Fair Grounds area stunned by violence
By Danny Monteverde | New Orleans Advocate | firstname.lastname@example.org
At about 6:25 p.m. Sunday, a man on a white bicycle rode up to the 36-year-old victim in the 3000 block of Ponce De Leon Street and demanded his wallet, several neighbors and a friend said.
Whether the victim refused or something else happened is unknown. But within moments, the man on the bicycle opened fire, striking the victim in the chest and leg, police said.
The gunman, who has dreadlocks and wore a black shirt and black shorts, pedaled away southbound on Ponce De Leon and disappeared.
The victim was still in the intensive care unit at Interim LSU Public Hospital on Monday. While police said he was rushed there in critical condition, a friend said the wounds did not appear to be life-threatening.
“It sounds like it might be a long recovery because of the stomach wound, but he’s doing well,” said the friend, who asked not to be identified. “It’s not life or death at this point.”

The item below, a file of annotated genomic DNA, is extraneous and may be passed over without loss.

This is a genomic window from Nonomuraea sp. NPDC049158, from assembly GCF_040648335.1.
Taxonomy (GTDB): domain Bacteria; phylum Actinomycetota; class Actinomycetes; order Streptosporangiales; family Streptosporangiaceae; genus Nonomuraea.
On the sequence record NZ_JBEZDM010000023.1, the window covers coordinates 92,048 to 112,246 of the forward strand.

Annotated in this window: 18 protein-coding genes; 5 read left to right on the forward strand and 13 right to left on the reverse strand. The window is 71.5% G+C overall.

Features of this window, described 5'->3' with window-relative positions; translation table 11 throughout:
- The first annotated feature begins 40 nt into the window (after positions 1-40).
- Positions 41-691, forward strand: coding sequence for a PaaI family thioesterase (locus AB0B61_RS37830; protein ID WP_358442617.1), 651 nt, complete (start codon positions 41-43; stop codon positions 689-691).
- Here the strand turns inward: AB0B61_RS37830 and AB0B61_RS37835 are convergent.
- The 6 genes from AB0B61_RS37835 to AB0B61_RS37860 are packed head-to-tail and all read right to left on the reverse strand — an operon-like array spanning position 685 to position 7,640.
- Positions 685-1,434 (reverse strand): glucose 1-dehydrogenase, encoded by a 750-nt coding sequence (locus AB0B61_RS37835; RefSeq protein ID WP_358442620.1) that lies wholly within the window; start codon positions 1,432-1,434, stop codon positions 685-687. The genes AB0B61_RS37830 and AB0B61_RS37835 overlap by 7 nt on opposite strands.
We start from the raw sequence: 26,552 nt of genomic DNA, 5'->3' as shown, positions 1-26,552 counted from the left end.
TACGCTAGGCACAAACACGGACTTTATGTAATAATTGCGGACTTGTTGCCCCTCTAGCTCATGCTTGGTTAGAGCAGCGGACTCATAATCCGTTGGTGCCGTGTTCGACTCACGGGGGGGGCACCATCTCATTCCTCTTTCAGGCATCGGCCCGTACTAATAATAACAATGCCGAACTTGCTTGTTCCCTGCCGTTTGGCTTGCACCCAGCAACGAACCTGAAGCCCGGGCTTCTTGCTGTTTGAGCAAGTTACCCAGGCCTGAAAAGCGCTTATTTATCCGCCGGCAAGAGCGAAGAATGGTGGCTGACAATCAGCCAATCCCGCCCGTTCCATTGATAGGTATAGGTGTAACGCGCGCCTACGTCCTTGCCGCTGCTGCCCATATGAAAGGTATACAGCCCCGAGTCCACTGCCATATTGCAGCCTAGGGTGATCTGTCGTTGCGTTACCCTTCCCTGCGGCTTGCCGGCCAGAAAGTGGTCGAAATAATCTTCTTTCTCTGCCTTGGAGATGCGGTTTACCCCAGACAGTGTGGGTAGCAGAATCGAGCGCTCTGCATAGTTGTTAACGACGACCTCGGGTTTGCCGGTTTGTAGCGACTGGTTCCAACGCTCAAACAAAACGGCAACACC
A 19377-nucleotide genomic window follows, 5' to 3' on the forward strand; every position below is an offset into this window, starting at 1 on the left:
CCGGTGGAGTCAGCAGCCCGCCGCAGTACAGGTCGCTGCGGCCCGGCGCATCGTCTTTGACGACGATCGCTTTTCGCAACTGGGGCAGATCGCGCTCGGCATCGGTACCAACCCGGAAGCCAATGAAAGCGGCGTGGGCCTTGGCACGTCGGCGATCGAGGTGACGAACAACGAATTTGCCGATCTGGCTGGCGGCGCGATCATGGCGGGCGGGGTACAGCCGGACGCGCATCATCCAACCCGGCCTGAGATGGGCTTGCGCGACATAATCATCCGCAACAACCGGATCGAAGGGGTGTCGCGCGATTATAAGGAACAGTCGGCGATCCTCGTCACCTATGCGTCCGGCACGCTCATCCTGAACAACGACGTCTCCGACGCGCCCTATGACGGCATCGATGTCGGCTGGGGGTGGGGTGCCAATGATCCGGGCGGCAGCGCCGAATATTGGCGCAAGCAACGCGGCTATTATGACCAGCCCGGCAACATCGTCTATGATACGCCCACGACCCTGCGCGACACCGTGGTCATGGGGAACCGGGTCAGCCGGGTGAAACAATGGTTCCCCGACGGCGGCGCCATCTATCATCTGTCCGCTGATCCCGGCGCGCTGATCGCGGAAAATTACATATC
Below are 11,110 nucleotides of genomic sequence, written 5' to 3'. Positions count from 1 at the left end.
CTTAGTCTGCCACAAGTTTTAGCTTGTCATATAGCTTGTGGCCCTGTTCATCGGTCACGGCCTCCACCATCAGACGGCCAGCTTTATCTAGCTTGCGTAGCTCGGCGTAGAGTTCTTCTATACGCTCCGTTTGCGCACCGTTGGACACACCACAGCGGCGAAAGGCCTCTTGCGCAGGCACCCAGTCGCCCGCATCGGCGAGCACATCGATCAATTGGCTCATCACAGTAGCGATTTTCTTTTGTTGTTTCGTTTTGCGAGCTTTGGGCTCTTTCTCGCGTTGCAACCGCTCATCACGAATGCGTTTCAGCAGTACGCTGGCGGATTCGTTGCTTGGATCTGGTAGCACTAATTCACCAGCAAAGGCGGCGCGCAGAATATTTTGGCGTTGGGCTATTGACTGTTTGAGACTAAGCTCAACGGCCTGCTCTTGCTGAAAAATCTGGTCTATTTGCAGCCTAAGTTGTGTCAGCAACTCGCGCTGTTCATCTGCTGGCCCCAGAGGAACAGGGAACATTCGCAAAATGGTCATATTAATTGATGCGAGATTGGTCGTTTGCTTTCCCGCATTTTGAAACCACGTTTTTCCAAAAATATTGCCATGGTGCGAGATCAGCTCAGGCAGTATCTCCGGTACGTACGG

The victim, a plumber’s assistant from Gentilly, had been visiting that friend to watch the New Orleans Saints play the Arizona Cardinals.
A little while after the game ended, the victim took a stroll to the nearby Canseco’s Market at Esplanade Avenue and Ponce De Leon.
The victim encountered his would-be robber as he walked back to his friend’s home while he carried a case of beer.
His friend became concerned when the victim did not return.
Meanwhile, word of the shooting spread quickly among neighbors who live near the scene.
Those who knew the victim realized who it was when they saw his cap and the beer on the ground, near where he lay.
“This is a neighborhood where this sort of thing does not happen. I think the whole neighborhood is really upset,” the victim’s friend said. “It was pretty devastating. I don’t know if I’ll fully process this.”
Some neighbors on Monday appeared to go about their lives as usual, with a number of people jogging, walking dogs or taking their children for walks in a stroller.
Sue Gaden, who lives a block from where the shooting happened, said there was an expected mix of emotions about what happened.
There was little panic or fear, she said, but some people were concerned about the headline-grabbing crime in a neighborhood that usually is in the news only when it hosts the annual New Orleans Jazz and Heritage Festival.
“You have to look over your shoulder” when crimes such as a botched robbery happen, she said.
Some were frustrated that the city’s unyielding cycle of violent crime had hit their neighborhood.
“Nowhere is safe. … For somebody to get shot in the neighborhood is unheard of,” said Joseph Griffin, a cook at Liuzza’s by the Track. “When you leave the house in the morning, you have to have the mind-set anything can happen.”